A protest was held outside Wembley police station last week, after CCTV evidence of a brutal attack was ‘lost’ by the police.
Early in June, a Moroccan man in Willesden, north London, was beaten in an unprovoked violent attack. A car pulled up next to him as he was walking down the street with his friend. Five white men jumped out, punched him to the ground and kicked him repeatedly whilst he was lying prone. As passers-by intervened, the men fled and the victim was hospitalised. Speaking to IRR News, he explained, ‘I was punched in the face, around the eyes, I had injuries from where my head was hit to the floor. I was hit so hard that a tooth broke. It later had to be taken out.’
One of the men who came to his assistance, a local trade unionist Robin Sivapalan, later went round local businesses to see if any CCTV had recorded evidence of the attack. One had recorded the entire incident. Police were then informed of the existence of the evidence and they were told that although the footage would automatically be deleted after a few days, it was at that point retrievable. By the time the police collected it, over a week later, some of it had gone. It was one of a series of errors which local campaigners have described as evidence of a ‘shameful’ disregard for racial violence victims. They claim that the attack was not initially classified as a racist incident, that it took the police nearly a week to contact the victim and that an appeal for information eventually put out by the police had given the wrong time and place of the incident.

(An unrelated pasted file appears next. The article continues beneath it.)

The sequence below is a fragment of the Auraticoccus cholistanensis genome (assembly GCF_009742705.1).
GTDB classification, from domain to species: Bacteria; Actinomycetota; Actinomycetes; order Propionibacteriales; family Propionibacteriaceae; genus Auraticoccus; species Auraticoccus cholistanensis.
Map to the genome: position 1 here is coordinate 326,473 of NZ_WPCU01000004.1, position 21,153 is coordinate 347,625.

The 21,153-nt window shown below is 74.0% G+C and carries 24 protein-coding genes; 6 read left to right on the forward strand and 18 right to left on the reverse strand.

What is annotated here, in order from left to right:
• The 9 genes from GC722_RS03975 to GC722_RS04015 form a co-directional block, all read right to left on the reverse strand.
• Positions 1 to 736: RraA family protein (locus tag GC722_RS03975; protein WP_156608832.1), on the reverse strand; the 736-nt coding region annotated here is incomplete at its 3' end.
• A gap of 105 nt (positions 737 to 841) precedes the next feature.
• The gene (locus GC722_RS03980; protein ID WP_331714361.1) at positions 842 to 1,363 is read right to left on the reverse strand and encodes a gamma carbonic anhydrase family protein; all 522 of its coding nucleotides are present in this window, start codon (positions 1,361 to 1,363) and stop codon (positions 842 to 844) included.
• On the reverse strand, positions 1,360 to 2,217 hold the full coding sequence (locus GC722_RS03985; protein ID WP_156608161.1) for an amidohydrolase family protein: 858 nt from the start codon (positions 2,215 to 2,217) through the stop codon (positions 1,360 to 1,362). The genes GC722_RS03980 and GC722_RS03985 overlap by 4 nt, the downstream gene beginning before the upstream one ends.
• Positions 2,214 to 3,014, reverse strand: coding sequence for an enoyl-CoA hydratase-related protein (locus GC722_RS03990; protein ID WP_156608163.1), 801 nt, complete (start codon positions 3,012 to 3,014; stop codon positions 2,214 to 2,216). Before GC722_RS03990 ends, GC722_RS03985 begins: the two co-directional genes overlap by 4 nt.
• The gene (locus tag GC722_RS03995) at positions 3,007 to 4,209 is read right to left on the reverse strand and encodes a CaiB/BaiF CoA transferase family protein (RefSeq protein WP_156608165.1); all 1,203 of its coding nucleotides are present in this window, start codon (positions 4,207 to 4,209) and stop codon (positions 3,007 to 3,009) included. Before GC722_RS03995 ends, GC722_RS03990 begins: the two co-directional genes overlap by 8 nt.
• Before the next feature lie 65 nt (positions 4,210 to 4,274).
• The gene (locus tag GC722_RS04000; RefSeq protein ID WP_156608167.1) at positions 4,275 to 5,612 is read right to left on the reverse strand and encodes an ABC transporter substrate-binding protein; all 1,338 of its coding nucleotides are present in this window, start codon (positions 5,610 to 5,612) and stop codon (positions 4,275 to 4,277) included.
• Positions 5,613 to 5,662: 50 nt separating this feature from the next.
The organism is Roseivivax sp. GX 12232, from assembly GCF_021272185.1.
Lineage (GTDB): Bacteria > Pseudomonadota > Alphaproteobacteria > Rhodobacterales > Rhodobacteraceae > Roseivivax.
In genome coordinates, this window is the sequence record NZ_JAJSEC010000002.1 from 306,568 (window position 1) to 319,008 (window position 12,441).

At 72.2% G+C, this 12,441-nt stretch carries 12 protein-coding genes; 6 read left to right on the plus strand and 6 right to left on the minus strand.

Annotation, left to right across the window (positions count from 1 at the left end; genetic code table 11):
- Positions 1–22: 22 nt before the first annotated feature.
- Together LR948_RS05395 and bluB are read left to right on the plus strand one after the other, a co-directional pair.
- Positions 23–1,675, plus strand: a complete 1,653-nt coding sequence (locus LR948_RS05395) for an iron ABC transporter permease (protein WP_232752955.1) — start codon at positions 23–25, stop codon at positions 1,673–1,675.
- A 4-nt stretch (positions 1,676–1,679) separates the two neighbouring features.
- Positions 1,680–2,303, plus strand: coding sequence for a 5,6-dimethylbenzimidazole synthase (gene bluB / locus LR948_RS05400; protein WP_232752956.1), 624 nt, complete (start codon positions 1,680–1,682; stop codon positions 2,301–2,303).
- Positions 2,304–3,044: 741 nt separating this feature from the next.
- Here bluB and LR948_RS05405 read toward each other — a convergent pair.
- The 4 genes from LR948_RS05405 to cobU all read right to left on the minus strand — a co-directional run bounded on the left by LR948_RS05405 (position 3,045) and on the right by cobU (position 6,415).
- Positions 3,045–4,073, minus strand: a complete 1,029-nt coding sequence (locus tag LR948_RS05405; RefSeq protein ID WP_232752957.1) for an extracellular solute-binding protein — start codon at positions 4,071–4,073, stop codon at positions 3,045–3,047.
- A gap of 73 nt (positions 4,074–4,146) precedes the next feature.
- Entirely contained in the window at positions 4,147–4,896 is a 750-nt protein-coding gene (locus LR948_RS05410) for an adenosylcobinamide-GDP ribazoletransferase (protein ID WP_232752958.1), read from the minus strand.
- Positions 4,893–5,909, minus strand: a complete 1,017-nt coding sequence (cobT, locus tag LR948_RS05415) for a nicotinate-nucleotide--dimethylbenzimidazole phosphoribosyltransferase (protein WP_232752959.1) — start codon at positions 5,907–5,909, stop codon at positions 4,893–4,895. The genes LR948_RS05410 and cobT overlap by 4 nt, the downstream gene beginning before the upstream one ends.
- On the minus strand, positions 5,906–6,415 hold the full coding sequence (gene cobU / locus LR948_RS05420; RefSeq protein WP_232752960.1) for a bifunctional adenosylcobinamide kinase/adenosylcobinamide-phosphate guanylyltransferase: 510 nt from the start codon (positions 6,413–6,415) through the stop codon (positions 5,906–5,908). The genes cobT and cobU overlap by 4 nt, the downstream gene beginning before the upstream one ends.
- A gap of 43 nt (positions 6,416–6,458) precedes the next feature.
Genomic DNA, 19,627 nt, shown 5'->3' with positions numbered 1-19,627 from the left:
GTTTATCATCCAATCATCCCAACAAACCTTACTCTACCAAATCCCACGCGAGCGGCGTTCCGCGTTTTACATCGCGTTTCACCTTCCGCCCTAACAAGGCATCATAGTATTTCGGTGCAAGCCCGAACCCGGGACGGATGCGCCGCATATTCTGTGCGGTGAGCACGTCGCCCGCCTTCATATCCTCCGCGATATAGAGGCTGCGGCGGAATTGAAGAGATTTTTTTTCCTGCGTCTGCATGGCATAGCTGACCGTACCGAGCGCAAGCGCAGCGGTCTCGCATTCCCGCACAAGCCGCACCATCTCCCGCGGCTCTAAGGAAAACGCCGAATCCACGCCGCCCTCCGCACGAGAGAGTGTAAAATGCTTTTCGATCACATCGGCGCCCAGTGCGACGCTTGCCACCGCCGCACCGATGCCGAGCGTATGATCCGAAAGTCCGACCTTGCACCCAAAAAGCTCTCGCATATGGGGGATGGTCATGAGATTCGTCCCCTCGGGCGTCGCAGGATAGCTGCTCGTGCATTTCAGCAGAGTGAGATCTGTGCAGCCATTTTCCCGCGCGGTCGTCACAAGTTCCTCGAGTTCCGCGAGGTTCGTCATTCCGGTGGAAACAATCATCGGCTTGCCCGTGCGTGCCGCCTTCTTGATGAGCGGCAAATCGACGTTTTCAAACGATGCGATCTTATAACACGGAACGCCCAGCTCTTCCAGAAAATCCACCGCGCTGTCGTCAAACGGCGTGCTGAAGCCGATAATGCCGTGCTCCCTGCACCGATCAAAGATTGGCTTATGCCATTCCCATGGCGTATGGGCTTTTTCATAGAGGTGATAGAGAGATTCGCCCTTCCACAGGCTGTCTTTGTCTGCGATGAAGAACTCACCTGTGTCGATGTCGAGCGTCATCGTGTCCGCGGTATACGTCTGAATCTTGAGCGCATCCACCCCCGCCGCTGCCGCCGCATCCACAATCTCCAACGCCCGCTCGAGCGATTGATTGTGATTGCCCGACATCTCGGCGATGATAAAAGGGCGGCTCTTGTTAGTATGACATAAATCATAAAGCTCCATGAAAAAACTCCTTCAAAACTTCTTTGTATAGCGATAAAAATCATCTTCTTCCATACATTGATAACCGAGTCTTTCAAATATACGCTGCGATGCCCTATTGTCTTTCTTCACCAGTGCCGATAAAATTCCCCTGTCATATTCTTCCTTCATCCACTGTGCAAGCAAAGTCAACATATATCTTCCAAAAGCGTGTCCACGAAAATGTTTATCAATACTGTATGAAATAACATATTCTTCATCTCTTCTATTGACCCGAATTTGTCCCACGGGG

Since the demonstration and a subsequent meeting with the police, the attack has been re-classified as a racist incident. The police have now told the local paper that ‘other CCTV enquiries have continued’, but that the victim is ‘unwilling to assist police with our inquiries’. According to Robin Sivapalan, ‘It is a measure of how important they see the issue, how they react to it, which is unsurpsingly unapologetic, blaming of the victim, and shows little promise of changing.’ The victim himself, meanwhile, says he wants ‘justice … not just for me, but so that there is less chance of this happening to anyone else’.